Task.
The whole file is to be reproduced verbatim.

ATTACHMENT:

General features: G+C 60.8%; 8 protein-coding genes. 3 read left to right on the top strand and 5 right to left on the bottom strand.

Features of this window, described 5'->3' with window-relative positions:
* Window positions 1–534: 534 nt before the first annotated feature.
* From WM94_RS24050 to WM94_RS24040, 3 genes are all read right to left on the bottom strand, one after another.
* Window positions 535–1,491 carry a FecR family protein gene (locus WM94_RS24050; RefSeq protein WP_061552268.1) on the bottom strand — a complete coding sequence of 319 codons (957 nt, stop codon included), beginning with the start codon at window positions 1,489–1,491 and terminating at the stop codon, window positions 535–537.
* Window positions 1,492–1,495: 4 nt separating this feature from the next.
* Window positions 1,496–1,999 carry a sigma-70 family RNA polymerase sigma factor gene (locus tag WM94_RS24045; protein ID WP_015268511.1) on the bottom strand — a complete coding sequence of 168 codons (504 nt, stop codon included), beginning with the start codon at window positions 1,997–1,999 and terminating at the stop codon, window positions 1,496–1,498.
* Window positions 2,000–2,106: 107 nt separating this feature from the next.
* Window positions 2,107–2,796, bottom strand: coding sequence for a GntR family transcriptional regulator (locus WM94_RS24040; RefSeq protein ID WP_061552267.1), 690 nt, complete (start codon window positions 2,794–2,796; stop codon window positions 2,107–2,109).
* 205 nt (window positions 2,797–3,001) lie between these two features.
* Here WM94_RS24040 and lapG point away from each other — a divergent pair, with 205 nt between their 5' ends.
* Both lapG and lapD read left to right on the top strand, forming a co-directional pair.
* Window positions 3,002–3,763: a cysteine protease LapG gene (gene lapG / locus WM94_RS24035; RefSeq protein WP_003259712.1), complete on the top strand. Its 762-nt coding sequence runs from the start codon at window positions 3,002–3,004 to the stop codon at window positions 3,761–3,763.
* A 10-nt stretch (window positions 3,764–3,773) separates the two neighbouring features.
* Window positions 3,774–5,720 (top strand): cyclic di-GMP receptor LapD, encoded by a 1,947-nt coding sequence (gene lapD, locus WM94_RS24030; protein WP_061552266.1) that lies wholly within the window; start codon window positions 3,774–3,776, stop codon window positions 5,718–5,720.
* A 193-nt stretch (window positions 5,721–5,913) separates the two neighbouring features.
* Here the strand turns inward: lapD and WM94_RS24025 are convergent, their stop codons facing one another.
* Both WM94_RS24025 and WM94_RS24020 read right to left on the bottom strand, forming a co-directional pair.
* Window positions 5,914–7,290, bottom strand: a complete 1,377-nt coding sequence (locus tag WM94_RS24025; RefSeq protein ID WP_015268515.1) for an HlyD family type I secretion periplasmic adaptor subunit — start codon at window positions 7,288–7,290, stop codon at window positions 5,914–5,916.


General features: G+C 60.8%; 8 protein-coding genes. 3 read left to right on the top strand and 5 right to left on the bottom strand.

Features of this window, described 5'->3' with window-relative positions:
* Window positions 1–534: 534 nt before the first annotated feature.
* From WM94_RS24050 to WM94_RS24040, 3 genes are all read right to left on the bottom strand, one after another.
* Window positions 535–1,491 carry a FecR family protein gene (locus WM94_RS24050; RefSeq protein WP_061552268.1) on the bottom strand — a complete coding sequence of 319 codons (957 nt, stop codon included), beginning with the start codon at window positions 1,489–1,491 and terminating at the stop codon, window positions 535–537.
* Window positions 1,492–1,495: 4 nt separating this feature from the next.
* Window positions 1,496–1,999 carry a sigma-70 family RNA polymerase sigma factor gene (locus tag WM94_RS24045; protein ID WP_015268511.1) on the bottom strand — a complete coding sequence of 168 codons (504 nt, stop codon included), beginning with the start codon at window positions 1,997–1,999 and terminating at the stop codon, window positions 1,496–1,498.
* Window positions 2,000–2,106: 107 nt separating this feature from the next.
* Window positions 2,107–2,796, bottom strand: coding sequence for a GntR family transcriptional regulator (locus WM94_RS24040; RefSeq protein ID WP_061552267.1), 690 nt, complete (start codon window positions 2,794–2,796; stop codon window positions 2,107–2,109).
* 205 nt (window positions 2,797–3,001) lie between these two features.
* Here WM94_RS24040 and lapG point away from each other — a divergent pair, with 205 nt between their 5' ends.
* Both lapG and lapD read left to right on the top strand, forming a co-directional pair.
* Window positions 3,002–3,763: a cysteine protease LapG gene (gene lapG / locus WM94_RS24035; RefSeq protein WP_003259712.1), complete on the top strand. Its 762-nt coding sequence runs from the start codon at window positions 3,002–3,004 to the stop codon at window positions 3,761–3,763.
* A 10-nt stretch (window positions 3,764–3,773) separates the two neighbouring features.
* Window positions 3,774–5,720 (top strand): cyclic di-GMP receptor LapD, encoded by a 1,947-nt coding sequence (gene lapD, locus WM94_RS24030; protein WP_061552266.1) that lies wholly within the window; start codon window positions 3,774–3,776, stop codon window positions 5,718–5,720.
* A 193-nt stretch (window positions 5,721–5,913) separates the two neighbouring features.
* Here the strand turns inward: lapD and WM94_RS24025 are convergent, their stop codons facing one another.
* Both WM94_RS24025 and WM94_RS24020 read right to left on the bottom strand, forming a co-directional pair.
* Window positions 5,914–7,290, bottom strand: a complete 1,377-nt coding sequence (locus tag WM94_RS24025; RefSeq protein ID WP_015268515.1) for an HlyD family type I secretion periplasmic adaptor subunit — start codon at window positions 7,288–7,290, stop codon at window positions 5,914–5,916.